For many, being a football fan is pockets of isolated joy, amongst a sea of hell. Arsenal fans pretend they are football fans of this ilk but alas, they are not. Manchester United fans want to be these football fans, but can never be. But for fans of 90% of other football clubs, those small moments of joy are few and far between and the lows almost feel normal. The highs? They feel ephemeral, fleeting, but euphoric.
May 12th was one of those days. The backend of Cardiff City’s season was a season of turmoil, tragedy and controversy. Relegation felt unfair and everything else felt demoralising. But May 12th, despite all that came before it, was a moment that made you realise why you follow your football team all over the country. A day where everything was forgotten about for 90 minutes. Manchester United 0, Cardiff City 2.
Despite relegation having already been confirmed the week previous, I’d never been so sure that Cardiff were about to win a game. We travelled up on the train and the mood was buoyant as if United were there for the taking. The feeling I had, you’d be sure we were the team in the top half and United had been relegated.
One better, I was completely sure that we’d get a penalty. I put money on Bobby Reid to score first because he’d taken penalties previously that season, when Victor wasn’t playing. So, frankly, Nathaniel Mendez-Laing owes me money for that lost bet.
For the first time all season, it felt like the game had been won before it began and I can’t figure out why. Sure, the pressure was off, but that didn’t feel like good enough reason. Could it have been that, at that point, United were just tumbling under Ole? It felt like they were as poor as they had ever been under Solskjaer and it was just a case of not conceding and we would win.
Old Trafford is a greenhouse
It was a hot day, sure, but Old Trafford is a greenhouse. I’ve never been before because I’ve never had reason to, so it was a stadium that always intrigued me and always felt modern. Alas, I just didn’t bank on a plastic roof over the away fans.
It was a warm day, you didn’t need a jacket, long sleeves were a mistake and the greenhouse made the heat more magnified. The bar at half-time was as rammed as usual and despite a four-pint minimum, the lad in front of me bought eight ciders and it felt like a proper day out. Everyone was buoyant.
The last proper fun away day
The current season hasn’t been fun for a number of reasons. It started badly, Warnock left, Harris came in and the season has been incredibly frustrating. And now it’s on hold. While there’s been some good days out – Forest away for example – some of the other away games have been incredibly frustrating.
Old Trafford just felt like everyone was on the same hype. Away days can be the best thing in the world or the worst, but this one? It was one of the best. Everyone was in good spirits. It makes a difference when the sun is out and the pressure is off, but it was just unreal.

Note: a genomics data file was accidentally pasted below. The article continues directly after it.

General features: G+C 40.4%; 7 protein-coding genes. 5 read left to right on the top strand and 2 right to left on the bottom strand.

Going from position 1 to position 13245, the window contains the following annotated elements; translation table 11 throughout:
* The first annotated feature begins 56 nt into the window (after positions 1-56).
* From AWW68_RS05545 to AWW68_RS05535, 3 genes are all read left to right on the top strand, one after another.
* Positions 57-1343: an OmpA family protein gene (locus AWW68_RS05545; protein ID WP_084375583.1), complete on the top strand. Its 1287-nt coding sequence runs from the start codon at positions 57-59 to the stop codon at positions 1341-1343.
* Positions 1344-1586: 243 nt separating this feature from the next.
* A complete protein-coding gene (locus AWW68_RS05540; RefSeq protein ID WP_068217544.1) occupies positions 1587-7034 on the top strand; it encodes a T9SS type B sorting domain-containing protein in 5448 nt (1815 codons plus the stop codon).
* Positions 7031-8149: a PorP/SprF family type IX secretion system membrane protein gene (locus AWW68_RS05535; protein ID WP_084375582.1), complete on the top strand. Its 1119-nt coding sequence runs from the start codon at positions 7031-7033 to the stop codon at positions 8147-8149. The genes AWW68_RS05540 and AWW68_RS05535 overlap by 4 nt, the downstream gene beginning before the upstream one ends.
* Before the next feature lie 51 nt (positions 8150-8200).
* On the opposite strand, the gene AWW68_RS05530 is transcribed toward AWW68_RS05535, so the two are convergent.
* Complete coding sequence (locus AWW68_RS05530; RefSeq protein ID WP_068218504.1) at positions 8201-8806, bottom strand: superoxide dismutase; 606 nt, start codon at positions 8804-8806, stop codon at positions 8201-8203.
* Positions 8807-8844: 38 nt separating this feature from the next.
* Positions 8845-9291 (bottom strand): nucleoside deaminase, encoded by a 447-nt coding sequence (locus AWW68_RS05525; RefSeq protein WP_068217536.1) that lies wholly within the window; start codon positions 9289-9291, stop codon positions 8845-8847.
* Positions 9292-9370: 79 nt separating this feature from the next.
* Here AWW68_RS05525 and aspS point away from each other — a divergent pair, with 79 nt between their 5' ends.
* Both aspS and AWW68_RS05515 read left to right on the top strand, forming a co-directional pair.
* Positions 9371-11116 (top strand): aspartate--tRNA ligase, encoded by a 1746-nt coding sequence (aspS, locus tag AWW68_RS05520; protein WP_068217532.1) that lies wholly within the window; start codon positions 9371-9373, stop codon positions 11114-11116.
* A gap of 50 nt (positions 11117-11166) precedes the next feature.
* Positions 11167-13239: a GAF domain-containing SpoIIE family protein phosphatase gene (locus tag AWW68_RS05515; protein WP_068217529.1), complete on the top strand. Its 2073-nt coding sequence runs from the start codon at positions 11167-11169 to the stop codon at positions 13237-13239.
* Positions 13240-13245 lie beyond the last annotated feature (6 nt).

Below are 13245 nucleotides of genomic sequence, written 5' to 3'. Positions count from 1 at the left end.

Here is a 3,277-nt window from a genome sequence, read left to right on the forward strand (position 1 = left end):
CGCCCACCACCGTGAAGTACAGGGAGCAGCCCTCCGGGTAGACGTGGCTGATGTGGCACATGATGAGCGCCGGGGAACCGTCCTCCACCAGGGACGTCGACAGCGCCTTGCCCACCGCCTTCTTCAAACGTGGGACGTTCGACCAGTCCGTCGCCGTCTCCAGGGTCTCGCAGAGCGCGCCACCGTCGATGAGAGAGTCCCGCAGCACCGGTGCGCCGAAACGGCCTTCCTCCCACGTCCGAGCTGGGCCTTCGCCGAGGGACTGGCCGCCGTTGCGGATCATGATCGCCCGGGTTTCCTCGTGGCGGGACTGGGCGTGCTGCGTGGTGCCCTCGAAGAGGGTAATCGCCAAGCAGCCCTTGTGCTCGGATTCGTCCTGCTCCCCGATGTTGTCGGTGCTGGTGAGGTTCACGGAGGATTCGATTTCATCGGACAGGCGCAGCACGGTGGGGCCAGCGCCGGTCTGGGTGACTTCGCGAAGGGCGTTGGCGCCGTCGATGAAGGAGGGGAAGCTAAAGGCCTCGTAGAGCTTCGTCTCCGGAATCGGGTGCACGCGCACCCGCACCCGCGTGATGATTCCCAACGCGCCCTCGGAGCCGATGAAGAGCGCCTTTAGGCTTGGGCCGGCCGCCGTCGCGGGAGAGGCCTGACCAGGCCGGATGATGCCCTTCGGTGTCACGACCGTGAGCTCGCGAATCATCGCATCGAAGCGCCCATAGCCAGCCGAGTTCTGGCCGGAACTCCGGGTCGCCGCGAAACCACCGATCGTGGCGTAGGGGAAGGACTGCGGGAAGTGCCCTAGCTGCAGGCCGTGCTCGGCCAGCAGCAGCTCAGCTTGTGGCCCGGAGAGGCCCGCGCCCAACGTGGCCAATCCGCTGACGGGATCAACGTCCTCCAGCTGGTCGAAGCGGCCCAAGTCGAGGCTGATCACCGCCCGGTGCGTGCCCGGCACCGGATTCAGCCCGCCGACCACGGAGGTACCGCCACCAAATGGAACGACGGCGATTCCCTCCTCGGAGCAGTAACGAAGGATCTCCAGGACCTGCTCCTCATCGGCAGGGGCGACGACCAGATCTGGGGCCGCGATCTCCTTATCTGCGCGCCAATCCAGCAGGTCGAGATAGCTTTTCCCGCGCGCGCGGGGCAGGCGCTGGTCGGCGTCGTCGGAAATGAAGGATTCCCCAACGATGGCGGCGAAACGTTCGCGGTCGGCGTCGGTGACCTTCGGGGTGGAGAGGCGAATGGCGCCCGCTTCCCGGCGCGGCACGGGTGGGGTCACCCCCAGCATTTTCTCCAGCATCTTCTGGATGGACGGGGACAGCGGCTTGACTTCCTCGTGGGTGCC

Looking to the future
When you think of the attacking four who started that day, you realise that we never really got the best of them over the course of last season. Kenneth Zohore had a poor season – perhaps not all his fault – but against United, you got the sense another corner had been turned and he could have been setting himself up for a huge season back in the Championship.
Bobby Reid was busy and linked up neatly with Zohore and the wingers. He was integral to the second goal, taking defenders out the picture and allowing Josh Murphy to get in behind. He looked like a man who was showing what we missed all season.
NML scored twice, finishing his season on a high. He had Diego Dalot for dinner for the penalty and scored a tap-in for the second. On his day, Mendez-Laing is absolutely unplayable and hugely explosive. He ended the season in brilliant form and a promise of more to come.
Murphy looked like he was finally recapturing some of earlier season form. He drew defenders and goalkeepers well for the second goal, laying it into the path of Mendez. This four would soon become two and NML would get injured. That final day of the season promised so much, but we will always have Old Trafford…
Beating Manchester United
We’d had a season where we’d not pulled off any major shocks. We’d pushed Arsenal close twice, taken the lead at Chelsea away and been a red card away from a draw against Tottenham away, but we’d not got a result over any of the top six and this was our last chance.
It also goes back to when I was a younger Cardiff fan. I remember us beating Leeds and getting draws against Arsenal and Tottenham in the cup. Getting an upset was still beating teams like Wolves and Fulham. Going to Old Trafford and getting a win was a pipe dream to an 11 year old Ben.
But we did it and we did it deservedly. It was also sweeter because it was over Ole and it was funnier because we’d already been relegated. Being able to sing from the away end ‘2-0 to the Championship’ was genuinely hilarious. Old Trafford was stunned into silence for a large part of the 90 minutes and when they came to do their lap of honour, the away end swelled with pride. We even got to call Ole a wanker as he sheepishly walked passed the away end.
It was class. It was fun. Leaving the ground and walking back into Manchester was a dream and we stopped off at a bar and watched a bunch of fair weather football fans who’d assumed they’d have seen a United 4-0 win that day. Instead, they realised that Ole had led them to a 2-0 loss to a relegated team. Don’t you just love to see it?